In the meantime, the killings go on unabated. Our leader is so obsessed with the war against drugs that he seems to have put aside the other evils in society that are as pernicious as the drug menace. The nation is waiting for similar offensives against corruption which continues to infest the bureaucracy and defrauds the government of billions. On the other end of the scale, there is illegal gambling which robs the poor of the little money they have, which should go to food for their starved families.

Throw in illegal recruitment scams that mercilessly victimize a big proportion of our overseas workers, multibillion dollar smuggling (from vehicles and gold from Mindanao to rice and garlic!), the abuse and deception suffered by our lumad brothers, index crimes and environmental abuse, among others.

The last entry would be funny if it were not adverse. The anointed environment honcho is going hammer and tongs against mining companies. It seems to be the only thing that preoccupies her time as she ignores more prevalent environmental problems – from pollution and climate change mitigation to the throwing of garbage in waterways that exacerbate flooding.

Count in the despoiling of our flagship beaches like Boracay and Alona in Bohol, the smuggling of black sand from our coastlines, and the leveling of an entire mountain in Zambales to build China’s artificial islands in disputed waters. That really hurts!

Certainly all that is not enough to turn off the faithful, just as no gaffe or wild rant can deter Trump diehards. And there lies the great divide.

One who is given to thinking, as opposed to simply following the herd, finds it tough to grapple with the way things are going. Change has indeed come, but it brings more questions than answers.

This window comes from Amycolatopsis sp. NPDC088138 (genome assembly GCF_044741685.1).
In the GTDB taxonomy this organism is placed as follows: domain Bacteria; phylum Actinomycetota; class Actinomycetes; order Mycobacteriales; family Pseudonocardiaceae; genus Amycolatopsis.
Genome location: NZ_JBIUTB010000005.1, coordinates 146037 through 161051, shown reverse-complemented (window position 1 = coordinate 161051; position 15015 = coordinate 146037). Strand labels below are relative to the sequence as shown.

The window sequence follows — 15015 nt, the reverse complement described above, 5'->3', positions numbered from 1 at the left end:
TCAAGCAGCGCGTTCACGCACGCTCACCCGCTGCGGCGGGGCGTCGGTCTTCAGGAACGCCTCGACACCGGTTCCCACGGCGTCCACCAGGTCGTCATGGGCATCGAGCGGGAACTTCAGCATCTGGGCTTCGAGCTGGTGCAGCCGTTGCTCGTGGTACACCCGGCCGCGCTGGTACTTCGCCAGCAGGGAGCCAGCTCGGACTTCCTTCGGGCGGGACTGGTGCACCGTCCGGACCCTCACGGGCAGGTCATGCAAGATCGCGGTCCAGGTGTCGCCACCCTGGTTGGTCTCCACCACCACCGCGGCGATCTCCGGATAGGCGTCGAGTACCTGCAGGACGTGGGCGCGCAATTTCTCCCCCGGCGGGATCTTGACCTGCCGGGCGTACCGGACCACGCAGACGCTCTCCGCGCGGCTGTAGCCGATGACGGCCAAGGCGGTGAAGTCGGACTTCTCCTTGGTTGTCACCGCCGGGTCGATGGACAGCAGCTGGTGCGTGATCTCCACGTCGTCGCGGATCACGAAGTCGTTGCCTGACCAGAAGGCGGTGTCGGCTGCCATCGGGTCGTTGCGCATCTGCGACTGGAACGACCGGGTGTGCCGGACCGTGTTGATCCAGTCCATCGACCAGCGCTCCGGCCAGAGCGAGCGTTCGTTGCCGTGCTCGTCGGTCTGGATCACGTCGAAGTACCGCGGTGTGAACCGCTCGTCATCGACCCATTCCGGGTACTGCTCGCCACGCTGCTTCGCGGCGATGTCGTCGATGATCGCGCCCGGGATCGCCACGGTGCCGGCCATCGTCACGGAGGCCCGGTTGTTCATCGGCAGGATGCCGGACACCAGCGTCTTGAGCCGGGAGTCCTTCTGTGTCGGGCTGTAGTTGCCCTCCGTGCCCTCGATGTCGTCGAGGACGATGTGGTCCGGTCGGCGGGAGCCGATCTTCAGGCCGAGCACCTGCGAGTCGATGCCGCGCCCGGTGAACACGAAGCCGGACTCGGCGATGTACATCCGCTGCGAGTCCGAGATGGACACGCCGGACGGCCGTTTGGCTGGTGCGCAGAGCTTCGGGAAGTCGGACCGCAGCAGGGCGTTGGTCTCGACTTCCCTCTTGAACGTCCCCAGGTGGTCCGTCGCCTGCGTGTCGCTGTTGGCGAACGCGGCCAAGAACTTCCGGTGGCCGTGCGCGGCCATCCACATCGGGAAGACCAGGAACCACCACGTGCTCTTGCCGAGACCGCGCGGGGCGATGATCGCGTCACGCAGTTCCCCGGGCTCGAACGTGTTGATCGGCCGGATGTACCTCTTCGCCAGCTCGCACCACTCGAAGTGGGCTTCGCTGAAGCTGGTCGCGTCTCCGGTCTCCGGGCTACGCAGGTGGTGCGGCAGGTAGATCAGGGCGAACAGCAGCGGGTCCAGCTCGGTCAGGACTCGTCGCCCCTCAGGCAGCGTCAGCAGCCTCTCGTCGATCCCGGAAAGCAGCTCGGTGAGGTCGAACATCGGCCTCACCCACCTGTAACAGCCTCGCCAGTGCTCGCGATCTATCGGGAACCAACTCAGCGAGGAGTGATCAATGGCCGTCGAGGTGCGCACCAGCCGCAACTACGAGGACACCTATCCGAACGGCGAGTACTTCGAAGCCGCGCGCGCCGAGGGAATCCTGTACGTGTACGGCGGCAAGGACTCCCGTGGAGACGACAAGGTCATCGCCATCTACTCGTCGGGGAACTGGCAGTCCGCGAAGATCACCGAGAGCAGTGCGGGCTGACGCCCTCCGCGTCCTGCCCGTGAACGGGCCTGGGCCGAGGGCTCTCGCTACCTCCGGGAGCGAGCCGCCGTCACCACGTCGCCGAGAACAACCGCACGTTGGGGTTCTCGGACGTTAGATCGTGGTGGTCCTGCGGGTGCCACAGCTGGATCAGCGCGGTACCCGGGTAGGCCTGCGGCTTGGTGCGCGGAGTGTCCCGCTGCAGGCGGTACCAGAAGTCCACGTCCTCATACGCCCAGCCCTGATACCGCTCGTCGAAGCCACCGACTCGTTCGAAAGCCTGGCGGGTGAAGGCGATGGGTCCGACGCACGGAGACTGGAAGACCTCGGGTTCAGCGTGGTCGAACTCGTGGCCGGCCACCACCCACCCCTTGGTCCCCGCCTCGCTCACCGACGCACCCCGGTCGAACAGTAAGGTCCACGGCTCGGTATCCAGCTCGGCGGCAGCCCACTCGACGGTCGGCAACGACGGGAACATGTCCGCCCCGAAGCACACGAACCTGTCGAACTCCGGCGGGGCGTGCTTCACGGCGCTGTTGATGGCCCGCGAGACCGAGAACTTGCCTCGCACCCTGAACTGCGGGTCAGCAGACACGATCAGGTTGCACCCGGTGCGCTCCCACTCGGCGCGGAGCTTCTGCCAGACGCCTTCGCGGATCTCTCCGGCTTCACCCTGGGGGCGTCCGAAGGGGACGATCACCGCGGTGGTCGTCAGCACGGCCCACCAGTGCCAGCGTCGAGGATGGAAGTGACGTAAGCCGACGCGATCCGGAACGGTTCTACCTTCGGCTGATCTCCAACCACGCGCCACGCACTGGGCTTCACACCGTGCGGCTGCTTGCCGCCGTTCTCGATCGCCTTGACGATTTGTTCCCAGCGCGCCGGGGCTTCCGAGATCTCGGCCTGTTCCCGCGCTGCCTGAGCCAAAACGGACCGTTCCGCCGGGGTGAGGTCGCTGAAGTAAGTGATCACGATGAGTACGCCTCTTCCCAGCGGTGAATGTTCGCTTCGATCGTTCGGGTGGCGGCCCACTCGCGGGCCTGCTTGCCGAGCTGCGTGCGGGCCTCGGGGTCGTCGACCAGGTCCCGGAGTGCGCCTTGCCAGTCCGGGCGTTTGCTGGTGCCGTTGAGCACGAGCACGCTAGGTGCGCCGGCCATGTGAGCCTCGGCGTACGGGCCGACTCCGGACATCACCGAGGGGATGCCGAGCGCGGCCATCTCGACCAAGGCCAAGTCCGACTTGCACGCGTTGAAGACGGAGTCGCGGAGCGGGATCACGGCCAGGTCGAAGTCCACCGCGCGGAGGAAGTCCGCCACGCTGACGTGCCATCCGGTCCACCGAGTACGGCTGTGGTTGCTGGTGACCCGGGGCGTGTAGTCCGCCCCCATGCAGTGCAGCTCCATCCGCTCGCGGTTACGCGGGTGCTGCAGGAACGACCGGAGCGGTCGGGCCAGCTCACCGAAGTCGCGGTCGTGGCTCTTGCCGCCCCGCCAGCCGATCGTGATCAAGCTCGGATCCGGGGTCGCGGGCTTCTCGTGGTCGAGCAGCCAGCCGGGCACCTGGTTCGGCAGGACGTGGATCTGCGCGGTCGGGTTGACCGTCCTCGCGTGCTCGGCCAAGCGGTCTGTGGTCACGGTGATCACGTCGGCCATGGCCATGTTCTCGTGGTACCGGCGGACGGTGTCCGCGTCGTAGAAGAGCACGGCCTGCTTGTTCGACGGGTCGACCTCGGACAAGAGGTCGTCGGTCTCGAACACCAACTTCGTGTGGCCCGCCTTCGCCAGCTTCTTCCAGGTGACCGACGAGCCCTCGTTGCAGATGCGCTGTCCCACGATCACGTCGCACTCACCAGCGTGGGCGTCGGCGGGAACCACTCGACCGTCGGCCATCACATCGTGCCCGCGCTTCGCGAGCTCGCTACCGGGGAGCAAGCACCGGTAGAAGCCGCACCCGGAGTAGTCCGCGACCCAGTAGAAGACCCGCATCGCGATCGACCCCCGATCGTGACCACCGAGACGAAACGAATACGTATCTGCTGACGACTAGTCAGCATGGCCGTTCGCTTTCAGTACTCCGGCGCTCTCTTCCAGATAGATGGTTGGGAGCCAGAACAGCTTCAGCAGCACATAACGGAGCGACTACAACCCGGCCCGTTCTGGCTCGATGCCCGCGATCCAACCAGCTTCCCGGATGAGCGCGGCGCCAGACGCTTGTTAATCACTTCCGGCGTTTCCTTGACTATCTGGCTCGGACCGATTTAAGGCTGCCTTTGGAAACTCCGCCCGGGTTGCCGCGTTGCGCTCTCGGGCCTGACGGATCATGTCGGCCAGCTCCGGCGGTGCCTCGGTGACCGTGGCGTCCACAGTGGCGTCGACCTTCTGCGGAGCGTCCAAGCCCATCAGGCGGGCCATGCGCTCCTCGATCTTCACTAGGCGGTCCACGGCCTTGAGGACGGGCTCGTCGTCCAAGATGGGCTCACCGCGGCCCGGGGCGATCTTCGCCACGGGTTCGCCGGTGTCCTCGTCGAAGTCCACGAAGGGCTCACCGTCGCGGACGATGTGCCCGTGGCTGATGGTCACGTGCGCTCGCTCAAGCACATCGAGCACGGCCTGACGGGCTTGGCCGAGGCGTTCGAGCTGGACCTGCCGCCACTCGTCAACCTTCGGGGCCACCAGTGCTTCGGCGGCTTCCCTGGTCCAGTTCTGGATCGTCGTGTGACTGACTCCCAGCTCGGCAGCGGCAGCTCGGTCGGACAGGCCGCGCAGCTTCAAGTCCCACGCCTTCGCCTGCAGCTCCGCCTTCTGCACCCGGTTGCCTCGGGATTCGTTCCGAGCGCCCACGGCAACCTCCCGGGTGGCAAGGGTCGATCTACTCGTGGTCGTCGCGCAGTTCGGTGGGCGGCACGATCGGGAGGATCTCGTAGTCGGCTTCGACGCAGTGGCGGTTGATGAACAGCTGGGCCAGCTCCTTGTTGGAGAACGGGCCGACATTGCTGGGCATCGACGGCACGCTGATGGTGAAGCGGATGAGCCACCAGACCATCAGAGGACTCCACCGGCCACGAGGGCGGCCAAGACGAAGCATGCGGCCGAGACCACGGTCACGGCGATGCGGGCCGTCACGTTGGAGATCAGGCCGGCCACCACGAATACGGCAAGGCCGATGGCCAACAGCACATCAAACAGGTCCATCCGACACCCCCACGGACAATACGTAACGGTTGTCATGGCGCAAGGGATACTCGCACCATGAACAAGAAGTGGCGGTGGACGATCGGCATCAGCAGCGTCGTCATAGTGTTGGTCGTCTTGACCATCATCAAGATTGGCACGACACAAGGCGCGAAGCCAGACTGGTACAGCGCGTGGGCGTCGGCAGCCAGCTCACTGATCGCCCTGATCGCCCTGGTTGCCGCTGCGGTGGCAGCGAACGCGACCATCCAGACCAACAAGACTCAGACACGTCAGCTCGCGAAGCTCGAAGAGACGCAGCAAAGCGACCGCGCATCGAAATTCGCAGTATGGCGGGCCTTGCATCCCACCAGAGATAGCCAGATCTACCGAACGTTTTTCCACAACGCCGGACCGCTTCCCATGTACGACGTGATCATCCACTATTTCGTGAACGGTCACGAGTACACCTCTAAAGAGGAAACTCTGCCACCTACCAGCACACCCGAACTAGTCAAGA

Sure, it’s fine that we now have nonstop premium buses connecting key points in Metro-Manila, but we’d rather see China allowing our poor fishermen to fish in the Panatag Shoal, like they’ve always done, before we jilt our old defense partner for the Asian behemoth.

I like that we have eradicated the infuriating tanim bala swindle, but I’d be feeling great if we were less adversarial so we can win back the respect of nations around the world and maintain our economic stability. We have finally cleared the hump and are only beginning to reap the benefits of continued positive economic growth. Let us build on it; there should be no going back.

Have you ever been in a boat that ran out of fuel in the middle of the sea and is buffeted by the waves? That’s how some of us feel. You feel like there is nothing you can do; the power of the sea is overwhelming. Not unlike the power of the new dispensation that is riding on the populist wave and is capable of doing anything it sees fit. Be it shooting a suspected drug user in cold blood or demolishing a political enemy.

The Man actually started brilliantly, addressing the basic problems and ordering his officials to work harder and with dispatch, setting the tone for no-nonsense governance. We can only hope that he can divert some of his passions back to that track.

Maybe we should not be thinking too much in the meantime. It can be bad for our health.

Manuel “EG” Hizon is a Manila-based communications specialist who has been engaged in development work projects in the areas of health, environment management, and countryside economic growth.